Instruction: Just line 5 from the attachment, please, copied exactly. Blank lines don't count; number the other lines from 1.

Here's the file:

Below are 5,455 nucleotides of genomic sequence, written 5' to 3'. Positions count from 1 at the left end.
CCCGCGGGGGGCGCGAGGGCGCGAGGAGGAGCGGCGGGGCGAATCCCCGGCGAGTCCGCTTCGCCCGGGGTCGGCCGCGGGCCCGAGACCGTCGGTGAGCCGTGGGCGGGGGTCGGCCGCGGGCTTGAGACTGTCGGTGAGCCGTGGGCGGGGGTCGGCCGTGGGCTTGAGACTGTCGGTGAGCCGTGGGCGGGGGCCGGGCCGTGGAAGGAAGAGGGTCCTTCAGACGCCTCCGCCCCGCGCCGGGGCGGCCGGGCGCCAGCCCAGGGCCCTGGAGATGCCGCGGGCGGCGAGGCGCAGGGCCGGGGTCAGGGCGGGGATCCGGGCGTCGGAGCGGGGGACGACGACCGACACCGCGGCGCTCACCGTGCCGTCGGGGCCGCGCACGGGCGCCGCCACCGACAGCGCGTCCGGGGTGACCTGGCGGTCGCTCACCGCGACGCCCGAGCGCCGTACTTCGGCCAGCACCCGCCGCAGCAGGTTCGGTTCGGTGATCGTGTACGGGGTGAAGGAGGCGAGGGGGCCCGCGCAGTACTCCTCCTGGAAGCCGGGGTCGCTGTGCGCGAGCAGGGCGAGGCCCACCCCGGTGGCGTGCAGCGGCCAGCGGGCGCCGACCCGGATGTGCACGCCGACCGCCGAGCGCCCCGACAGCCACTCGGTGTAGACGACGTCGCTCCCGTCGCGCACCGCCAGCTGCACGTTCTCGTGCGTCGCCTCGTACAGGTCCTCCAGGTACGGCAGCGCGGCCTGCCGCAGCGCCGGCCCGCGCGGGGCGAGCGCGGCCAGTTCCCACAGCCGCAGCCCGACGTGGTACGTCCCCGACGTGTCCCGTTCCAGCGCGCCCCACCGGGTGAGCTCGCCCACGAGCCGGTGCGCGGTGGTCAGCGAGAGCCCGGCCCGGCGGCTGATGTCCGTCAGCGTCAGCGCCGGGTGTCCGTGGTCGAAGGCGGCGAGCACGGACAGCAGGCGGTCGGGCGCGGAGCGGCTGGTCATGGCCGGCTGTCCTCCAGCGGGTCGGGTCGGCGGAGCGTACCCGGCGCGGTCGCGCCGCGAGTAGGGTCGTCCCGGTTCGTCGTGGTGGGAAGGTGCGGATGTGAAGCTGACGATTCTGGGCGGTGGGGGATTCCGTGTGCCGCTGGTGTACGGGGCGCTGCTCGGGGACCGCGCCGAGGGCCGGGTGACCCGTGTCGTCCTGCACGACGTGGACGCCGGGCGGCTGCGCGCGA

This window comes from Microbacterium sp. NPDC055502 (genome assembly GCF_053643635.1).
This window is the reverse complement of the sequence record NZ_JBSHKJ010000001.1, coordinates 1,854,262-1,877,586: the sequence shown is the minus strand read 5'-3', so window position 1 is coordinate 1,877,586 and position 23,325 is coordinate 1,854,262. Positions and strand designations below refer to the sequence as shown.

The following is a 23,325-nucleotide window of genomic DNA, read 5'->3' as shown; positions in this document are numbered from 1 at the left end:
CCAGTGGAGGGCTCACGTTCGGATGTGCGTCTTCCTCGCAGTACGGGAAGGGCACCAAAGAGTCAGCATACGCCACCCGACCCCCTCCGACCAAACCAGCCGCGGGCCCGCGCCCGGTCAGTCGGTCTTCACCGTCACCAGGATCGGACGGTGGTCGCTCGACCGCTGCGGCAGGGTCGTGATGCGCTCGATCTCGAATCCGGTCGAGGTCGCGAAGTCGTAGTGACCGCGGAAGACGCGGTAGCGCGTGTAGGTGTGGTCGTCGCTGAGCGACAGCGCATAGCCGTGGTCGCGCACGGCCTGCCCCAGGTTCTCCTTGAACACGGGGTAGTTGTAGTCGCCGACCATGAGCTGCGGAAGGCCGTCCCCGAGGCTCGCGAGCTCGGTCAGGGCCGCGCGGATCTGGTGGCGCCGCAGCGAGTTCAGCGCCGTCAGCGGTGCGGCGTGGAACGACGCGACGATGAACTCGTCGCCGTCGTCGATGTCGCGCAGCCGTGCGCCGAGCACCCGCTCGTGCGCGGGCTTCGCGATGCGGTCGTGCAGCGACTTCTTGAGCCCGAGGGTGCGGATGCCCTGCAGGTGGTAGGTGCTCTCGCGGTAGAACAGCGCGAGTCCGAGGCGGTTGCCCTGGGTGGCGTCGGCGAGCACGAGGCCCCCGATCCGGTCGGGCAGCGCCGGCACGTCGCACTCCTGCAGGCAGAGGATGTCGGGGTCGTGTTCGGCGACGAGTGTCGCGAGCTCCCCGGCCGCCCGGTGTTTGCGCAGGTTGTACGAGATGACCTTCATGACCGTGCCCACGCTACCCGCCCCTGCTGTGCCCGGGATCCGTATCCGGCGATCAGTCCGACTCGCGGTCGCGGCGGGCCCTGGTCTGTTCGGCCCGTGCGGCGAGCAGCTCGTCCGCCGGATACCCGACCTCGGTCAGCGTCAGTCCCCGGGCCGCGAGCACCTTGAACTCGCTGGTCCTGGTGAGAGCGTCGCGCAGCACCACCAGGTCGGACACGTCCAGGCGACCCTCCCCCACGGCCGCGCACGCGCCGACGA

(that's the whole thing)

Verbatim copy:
The following is a 23,325-nucleotide window of genomic DNA, read 5'->3' as shown; positions in this document are numbered from 1 at the left end: